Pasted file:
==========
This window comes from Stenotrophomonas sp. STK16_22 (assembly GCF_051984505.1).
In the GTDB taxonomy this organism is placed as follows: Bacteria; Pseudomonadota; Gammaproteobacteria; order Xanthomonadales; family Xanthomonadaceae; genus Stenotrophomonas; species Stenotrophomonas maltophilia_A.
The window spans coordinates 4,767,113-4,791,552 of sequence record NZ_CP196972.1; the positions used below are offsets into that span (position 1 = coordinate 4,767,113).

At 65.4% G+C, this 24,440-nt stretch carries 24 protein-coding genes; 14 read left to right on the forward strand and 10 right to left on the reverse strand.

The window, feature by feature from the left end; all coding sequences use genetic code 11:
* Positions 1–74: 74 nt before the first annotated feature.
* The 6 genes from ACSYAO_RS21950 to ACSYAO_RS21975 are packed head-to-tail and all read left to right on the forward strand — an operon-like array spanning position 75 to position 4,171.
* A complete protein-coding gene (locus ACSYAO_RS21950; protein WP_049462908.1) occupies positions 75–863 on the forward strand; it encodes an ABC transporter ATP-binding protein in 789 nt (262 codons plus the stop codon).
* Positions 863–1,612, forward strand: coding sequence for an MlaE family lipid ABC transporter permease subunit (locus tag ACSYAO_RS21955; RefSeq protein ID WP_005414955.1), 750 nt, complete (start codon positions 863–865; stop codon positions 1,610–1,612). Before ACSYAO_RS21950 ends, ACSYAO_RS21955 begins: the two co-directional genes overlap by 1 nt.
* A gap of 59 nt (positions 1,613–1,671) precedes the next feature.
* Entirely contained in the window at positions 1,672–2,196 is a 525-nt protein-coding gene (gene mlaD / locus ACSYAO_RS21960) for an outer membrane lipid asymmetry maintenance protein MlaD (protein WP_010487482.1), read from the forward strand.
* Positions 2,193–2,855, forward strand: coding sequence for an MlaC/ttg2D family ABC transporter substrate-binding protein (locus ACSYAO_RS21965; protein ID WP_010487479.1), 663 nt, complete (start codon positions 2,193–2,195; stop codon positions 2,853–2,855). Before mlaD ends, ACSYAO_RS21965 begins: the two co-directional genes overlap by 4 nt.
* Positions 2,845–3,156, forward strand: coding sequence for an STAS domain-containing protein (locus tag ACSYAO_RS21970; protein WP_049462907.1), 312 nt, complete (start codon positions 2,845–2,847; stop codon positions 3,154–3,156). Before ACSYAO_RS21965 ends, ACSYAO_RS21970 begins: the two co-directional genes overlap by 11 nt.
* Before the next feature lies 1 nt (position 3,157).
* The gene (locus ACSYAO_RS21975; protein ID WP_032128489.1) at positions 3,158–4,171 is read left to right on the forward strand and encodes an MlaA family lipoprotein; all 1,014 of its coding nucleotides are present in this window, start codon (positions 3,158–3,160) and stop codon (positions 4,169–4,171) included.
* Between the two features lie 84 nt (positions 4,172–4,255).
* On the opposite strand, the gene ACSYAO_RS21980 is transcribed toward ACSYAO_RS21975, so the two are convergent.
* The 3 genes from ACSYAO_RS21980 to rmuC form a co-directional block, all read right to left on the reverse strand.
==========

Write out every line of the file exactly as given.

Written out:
This window comes from Stenotrophomonas sp. STK16_22 (assembly GCF_051984505.1).
In the GTDB taxonomy this organism is placed as follows: Bacteria; Pseudomonadota; Gammaproteobacteria; order Xanthomonadales; family Xanthomonadaceae; genus Stenotrophomonas; species Stenotrophomonas maltophilia_A.
The window spans coordinates 4,767,113-4,791,552 of sequence record NZ_CP196972.1; the positions used below are offsets into that span (position 1 = coordinate 4,767,113).

At 65.4% G+C, this 24,440-nt stretch carries 24 protein-coding genes; 14 read left to right on the forward strand and 10 right to left on the reverse strand.

The window, feature by feature from the left end; all coding sequences use genetic code 11:
* Positions 1–74: 74 nt before the first annotated feature.
* The 6 genes from ACSYAO_RS21950 to ACSYAO_RS21975 are packed head-to-tail and all read left to right on the forward strand — an operon-like array spanning position 75 to position 4,171.
* A complete protein-coding gene (locus ACSYAO_RS21950; protein WP_049462908.1) occupies positions 75–863 on the forward strand; it encodes an ABC transporter ATP-binding protein in 789 nt (262 codons plus the stop codon).
* Positions 863–1,612, forward strand: coding sequence for an MlaE family lipid ABC transporter permease subunit (locus tag ACSYAO_RS21955; RefSeq protein ID WP_005414955.1), 750 nt, complete (start codon positions 863–865; stop codon positions 1,610–1,612). Before ACSYAO_RS21950 ends, ACSYAO_RS21955 begins: the two co-directional genes overlap by 1 nt.
* A gap of 59 nt (positions 1,613–1,671) precedes the next feature.
* Entirely contained in the window at positions 1,672–2,196 is a 525-nt protein-coding gene (gene mlaD / locus ACSYAO_RS21960) for an outer membrane lipid asymmetry maintenance protein MlaD (protein WP_010487482.1), read from the forward strand.
* Positions 2,193–2,855, forward strand: coding sequence for an MlaC/ttg2D family ABC transporter substrate-binding protein (locus ACSYAO_RS21965; protein ID WP_010487479.1), 663 nt, complete (start codon positions 2,193–2,195; stop codon positions 2,853–2,855). Before mlaD ends, ACSYAO_RS21965 begins: the two co-directional genes overlap by 4 nt.
* Positions 2,845–3,156, forward strand: coding sequence for an STAS domain-containing protein (locus tag ACSYAO_RS21970; protein WP_049462907.1), 312 nt, complete (start codon positions 2,845–2,847; stop codon positions 3,154–3,156). Before ACSYAO_RS21965 ends, ACSYAO_RS21970 begins: the two co-directional genes overlap by 11 nt.
* Before the next feature lies 1 nt (position 3,157).
* The gene (locus ACSYAO_RS21975; protein ID WP_032128489.1) at positions 3,158–4,171 is read left to right on the forward strand and encodes an MlaA family lipoprotein; all 1,014 of its coding nucleotides are present in this window, start codon (positions 3,158–3,160) and stop codon (positions 4,169–4,171) included.
* Between the two features lie 84 nt (positions 4,172–4,255).
* On the opposite strand, the gene ACSYAO_RS21980 is transcribed toward ACSYAO_RS21975, so the two are convergent.
* The 3 genes from ACSYAO_RS21980 to rmuC form a co-directional block, all read right to left on the reverse strand.